OVERVIEW: What every practitioner needs to know

Are you sure your patient has Marasmus? What are the typical findings for this disease?

Marasmus is a state of protein energy malnutrition that results from a slow and inadequate source of energy and protein intake. In this form of malnutrition, the body has compensated and adapts to the low metabolism. This physiologic change allows the body’s vital organs to receive nourishment and prolong survival.

Typical findings in Marasmus include loss of fat mass, especially in the buttocks area. This can also be associated with infectious states, decreased linear growth, decreased heart rate and blood pressure, thin and dry skin, decreased metabolic rate, lethargy, apathy, thin hair, hypothermia, hypoglycemia, electrolyte imbalances, vitamin deficiency.

  • Loss of fat mass, failure to thrive

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  • Chronic diarrhea

  • Emaciated body type

What other disease/condition shares some of these symptoms?


Child abuse

Mixed Marasmus/Kwashiorkor

What caused this disease to develop at this time?

Severe malnutrition of this type occurs in settings of poor socioeconomic status in developed countries. It can also occur because of child abuse and neglect.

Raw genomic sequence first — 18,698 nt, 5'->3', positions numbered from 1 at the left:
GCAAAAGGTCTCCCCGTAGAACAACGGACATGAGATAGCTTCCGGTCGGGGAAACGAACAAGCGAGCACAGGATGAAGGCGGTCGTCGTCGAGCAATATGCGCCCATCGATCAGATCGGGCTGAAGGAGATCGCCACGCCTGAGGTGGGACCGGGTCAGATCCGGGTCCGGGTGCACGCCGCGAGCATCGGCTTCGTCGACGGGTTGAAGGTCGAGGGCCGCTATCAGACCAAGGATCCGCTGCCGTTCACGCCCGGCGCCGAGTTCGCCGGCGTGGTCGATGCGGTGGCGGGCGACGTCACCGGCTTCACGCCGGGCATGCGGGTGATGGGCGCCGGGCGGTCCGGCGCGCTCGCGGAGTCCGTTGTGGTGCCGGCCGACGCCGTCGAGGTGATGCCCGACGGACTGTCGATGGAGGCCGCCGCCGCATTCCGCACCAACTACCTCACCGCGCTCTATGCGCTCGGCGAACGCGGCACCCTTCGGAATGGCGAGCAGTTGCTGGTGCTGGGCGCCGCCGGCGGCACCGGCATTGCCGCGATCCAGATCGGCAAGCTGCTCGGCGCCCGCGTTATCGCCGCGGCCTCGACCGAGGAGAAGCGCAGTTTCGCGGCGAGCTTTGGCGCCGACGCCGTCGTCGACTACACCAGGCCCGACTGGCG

In developing countries, a lack of food resources is the cause of malnutrition. This occurs in areas of political turmoil and famine.

What laboratory studies should you request to help confirm the diagnosis of Marasmus? How should you interpret the results?

  • Vital signs: bradycardia, hypothermia

  • CBC: to evaluate for anemia, leukocytosis

  • CMP: to monitor for hypoglycemia and hypoalbuminemia

  • Prealbumin: sensitive index of protein synthesis, which shows severity of malnutrition

  • IGF-1: sensitive marker of nutritional status

Would imaging studies be helpful? If so, which ones?

No imaging is needed for diagnosis.